While large CFCs such as Toronto’s “The Stop” or Stratford’s “The Local” serve much larger populations, there are also local examples of how it can be done in the smaller communities of Grey Bruce.
Meaford’s Golden Town Outreach, has made important policy changes and partnerships and has added a variety of programs such as a “gleaning” program where volunteers will harvest excess fruit and share the harvest 3 ways – with the owner, with the volunteers, and with the food bank.
And CMHA Grey Bruce has launched their Fresh Roots food forest and catering services, and is getting ready to open the Fresh Roots Café. The Fresh Roots initiative uses a social enterprise model to support wellness among participants and in the community and creates employment for individuals with mental health concerns.
Town of Blue Mountains, Tuesday, April 30th, 12:30-3:00pm, Beaver Valley Community Centre – 58 Alfred Street, Thornbury RSVP Link
Kincardine, Friday, May 3rd, 12:30-3:00pm, Church of the Messiah – Kincardine Ministerial Food Bank – 421 Russell Street, Kincardine RSVP Link
Dundalk, Thursday, May 9th, 10:00-12:30pm, Erskine Community Health Centre – 90 Artemesia Street, Dundalk RSVP Link
Saugeen Shores, Tuesday, May 14th, 2:30-4:30pm, The Salvation Army – Port Elgin – 553 Bricker Street, Port Elgin RSVP Link
Wiarton, Monday, May 27th, 10:00-12:30pm, Wiarton Salvation Army Community Hub – 576 Edward Street, Wiarton RSVP Link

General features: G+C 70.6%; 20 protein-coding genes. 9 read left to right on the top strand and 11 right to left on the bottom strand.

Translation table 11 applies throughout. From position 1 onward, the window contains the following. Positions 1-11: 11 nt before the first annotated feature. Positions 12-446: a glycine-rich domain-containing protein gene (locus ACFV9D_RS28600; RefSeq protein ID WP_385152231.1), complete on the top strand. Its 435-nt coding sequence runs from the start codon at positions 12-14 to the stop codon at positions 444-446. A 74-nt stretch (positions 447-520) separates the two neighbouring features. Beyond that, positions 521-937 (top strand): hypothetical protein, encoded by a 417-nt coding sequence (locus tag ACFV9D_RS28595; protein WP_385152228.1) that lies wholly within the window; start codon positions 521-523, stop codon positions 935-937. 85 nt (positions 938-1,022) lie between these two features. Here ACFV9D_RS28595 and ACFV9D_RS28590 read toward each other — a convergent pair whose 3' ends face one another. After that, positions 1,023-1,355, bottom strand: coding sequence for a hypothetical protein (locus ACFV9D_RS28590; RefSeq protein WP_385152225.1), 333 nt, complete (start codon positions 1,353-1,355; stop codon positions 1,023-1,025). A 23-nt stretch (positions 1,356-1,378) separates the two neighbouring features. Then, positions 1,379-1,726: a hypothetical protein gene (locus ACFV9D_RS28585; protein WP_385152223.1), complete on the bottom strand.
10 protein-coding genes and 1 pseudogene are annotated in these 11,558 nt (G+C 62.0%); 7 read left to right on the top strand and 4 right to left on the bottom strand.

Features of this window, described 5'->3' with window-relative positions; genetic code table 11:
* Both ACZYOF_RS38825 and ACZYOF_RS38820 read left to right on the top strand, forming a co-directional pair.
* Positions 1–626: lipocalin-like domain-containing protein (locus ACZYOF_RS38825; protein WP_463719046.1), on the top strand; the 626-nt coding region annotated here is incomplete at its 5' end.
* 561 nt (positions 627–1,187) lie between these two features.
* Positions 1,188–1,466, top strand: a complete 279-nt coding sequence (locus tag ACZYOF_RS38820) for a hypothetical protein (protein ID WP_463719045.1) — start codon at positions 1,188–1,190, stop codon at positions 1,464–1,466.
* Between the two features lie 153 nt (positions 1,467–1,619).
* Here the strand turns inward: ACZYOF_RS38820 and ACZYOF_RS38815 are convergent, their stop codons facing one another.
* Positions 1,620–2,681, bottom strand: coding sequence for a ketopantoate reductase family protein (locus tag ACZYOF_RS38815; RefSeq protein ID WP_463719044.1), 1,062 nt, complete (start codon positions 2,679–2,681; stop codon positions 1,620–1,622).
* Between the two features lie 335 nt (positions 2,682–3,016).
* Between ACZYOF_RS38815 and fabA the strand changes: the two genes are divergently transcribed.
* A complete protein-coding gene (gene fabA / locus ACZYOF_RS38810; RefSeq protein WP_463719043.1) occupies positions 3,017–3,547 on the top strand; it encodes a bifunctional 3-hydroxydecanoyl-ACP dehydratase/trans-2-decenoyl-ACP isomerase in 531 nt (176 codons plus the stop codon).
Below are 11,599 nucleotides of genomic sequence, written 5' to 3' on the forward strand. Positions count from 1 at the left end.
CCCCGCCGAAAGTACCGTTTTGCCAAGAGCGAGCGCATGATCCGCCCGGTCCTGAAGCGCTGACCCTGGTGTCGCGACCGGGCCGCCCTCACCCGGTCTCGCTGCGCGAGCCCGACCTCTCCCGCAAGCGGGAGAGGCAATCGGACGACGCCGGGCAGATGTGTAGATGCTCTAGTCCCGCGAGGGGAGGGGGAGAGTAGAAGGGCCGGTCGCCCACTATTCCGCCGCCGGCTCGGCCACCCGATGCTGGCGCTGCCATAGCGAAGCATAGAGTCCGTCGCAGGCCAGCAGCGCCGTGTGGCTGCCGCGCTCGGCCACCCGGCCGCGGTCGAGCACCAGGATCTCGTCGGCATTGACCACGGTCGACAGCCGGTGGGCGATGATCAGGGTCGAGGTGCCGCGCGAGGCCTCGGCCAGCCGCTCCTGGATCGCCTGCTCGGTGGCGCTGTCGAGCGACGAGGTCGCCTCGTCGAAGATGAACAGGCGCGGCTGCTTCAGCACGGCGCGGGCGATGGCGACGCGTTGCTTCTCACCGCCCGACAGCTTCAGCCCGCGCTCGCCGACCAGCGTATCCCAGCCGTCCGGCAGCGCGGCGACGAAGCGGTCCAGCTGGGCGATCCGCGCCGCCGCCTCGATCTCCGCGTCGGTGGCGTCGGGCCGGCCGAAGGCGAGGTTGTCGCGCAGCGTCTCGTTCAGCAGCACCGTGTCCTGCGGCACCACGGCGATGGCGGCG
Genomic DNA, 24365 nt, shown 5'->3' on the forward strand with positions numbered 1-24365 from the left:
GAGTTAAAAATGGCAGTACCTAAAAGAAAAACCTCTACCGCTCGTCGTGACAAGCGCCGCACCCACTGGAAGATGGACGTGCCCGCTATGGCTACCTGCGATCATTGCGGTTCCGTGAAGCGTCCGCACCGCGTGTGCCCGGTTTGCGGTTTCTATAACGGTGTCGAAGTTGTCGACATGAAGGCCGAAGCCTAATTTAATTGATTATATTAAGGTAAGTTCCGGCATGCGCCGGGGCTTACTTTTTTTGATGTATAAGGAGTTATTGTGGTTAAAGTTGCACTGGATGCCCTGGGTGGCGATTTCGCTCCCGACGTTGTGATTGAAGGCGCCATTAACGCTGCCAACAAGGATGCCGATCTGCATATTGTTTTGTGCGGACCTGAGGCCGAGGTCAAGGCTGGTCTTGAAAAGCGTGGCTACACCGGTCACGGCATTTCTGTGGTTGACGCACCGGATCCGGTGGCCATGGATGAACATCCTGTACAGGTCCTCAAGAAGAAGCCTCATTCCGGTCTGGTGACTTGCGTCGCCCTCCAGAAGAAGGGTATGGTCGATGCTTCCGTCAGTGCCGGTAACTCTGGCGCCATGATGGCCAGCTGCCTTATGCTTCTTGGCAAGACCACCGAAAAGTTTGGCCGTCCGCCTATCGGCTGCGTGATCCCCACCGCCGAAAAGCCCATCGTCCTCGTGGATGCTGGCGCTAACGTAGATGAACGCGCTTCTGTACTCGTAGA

People with mental health experiences are members of our family and community therefore we all have a role to play in mental health. “The problem is the problem – not the person.” shared Dave Roy of CMHA-Grey Bruce. “We need to respect, validate and listen to people.”
It is important that people come to our community food hubs and know that they have been heard. While Dave Roy and Alison Govier shared with us Where to Begin with mental health services and programs in Grey Bruce – they also helped to “de-expert” our roles.
The afternoon session was a hands-on visit to the CMHA-GB Community Food Forest and Gardens in Owen Sound. The Food Forest has been a community hub for 4 years. It includes a fruit orchard, some 130 raised garden beds for vegetables, herbs and other edible plants and a new edible labyrinth. CMHA Grey Bruce employs 12 clients as gardeners and they help plant, tend and harvest the crops. The fruit and vegetables are sold at local markets and used in a community brunch program that provides nutritional meals to about 60 people daily, Monday to Friday. A special thank you to Teresa Pearson and Thomas Dean for the educational tour and our lunch which was provided by their Fresh Roots Cafe and Catering with produce from the gardens.
A long list of collaborative ideas were generated. The final commentary for the day centered on the need and support for these kinds of gatherings even more often than once-a-year. It was noted that the Food Security Action Group of the Poverty Task Force meets monthly and would be a good place for anyone interested in these issues to attend.